Alaska Gov. Bill Walker signed an extensively vetted crime reform bill into law Monday meant to reduce the state's prison population and its associated costs.
The authors of Senate Bill 91, Sens. John Coghill, R-North Pole, and Johnny Ellis, D-Anchorage, say the reforms will avert millions previously spent on housing inmates and allow for reinvestment in strategies proven to keep people out of prison.
"This was an enormous achievement that will reduce recidivism, hold offenders accountable, and get the most public safety out of each dollar spent on our criminal justice system," Coghill said in a prepared statement.
According to the governor's office, the bill reinvests $99 million over six years into "crime-reduction programs," like substance abuse treatment, pretrial supervision and services aimed at helping inmates re-enter society.
The bill is projected to reduce the current prison population by 13 percent over the next decade, and save $380 million. Walker said in an opinion piece published Monday that $211 million will be in direct net savings; $169 million in savings from averted growth.
The state's prison population grew 27 percent in the last decade, nearly three times faster than the resident population. Lawmakers emphasized the unsustainable growth and the fact that about nine in 10 prisoners eventually return to their communities in their push for reforms.
Proponents of SB 91 have also stressed the need to adequately punish serious and violent offenders amid concerns from victims' rights groups.
The bill has gained a wide range of support. A fact sheet put out by the Alaska Senate lists backers ranging from entities like the Alaska Federation of Natives and the American Civil Liberties Union of Alaska to individual business owners and correctional officers.
During its passage, SB 91 was scrutinized through hundreds of hours of testimony and went through numerous amendments in the state's Senate and House. It passed both bodies with two-thirds majority votes.
Not everyone is pleased with the final product. Alaska's Office of Victims' Rights said in hearings throughout the vetting process that the bill doesn't do enough to protect victims of crime. Police officers voiced concern over reductions in criminal penalties and other issues.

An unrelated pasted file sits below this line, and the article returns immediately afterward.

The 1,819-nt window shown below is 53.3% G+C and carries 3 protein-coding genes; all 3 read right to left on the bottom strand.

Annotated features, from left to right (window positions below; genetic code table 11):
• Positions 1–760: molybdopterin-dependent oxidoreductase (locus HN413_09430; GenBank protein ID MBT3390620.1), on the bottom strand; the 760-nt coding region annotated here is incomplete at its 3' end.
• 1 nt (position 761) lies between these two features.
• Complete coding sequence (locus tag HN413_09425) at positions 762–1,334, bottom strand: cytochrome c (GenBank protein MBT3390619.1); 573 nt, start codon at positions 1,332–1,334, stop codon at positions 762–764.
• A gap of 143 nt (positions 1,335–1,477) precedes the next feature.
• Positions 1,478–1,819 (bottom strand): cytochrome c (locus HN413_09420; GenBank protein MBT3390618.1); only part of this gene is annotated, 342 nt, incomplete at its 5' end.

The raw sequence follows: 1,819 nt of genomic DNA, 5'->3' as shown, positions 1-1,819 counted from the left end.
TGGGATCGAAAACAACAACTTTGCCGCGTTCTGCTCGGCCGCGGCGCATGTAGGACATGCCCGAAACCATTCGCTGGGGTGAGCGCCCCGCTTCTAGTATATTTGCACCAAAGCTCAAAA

Neither the victims' rights office nor the Anchorage Police Department Employees Association is listed among the bill's supporters.
APDEA president Gerard Asselin said the association's objections to the bill "certainly remain."
"We were never in support of the bill," Asselin said. "Our position was echoed by other law enforcement statewide as well as victim advocacy groups."
The issues raised by the association were not resolved, with one major exception, he said. Lawmakers changed language in the bill mandating officers to issue court summons for some low-level crimes rather than arrest alleged offenders.
"That language gives us the ability, when necessary, to take physical custody of someone rather than being mandated to let them go," he said.
Walker also said Monday that a portion of SB 91 needs to be fixed. Advocates for victims of sex trafficking pointed out two sections of the bill create a potential loophole affecting the state's ability to prosecute sex traffickers. The intent of sections 39 and 40 of the bill was to prevent the prosecution of prostitutes who band together for protection from being charged as sex traffickers, not deny justice to trafficking victims, the governor said.
The governor said he will ask the Legislature to amend the bill in the special session, which began Monday, to add a standalone bill repealing specific language in the sections in question.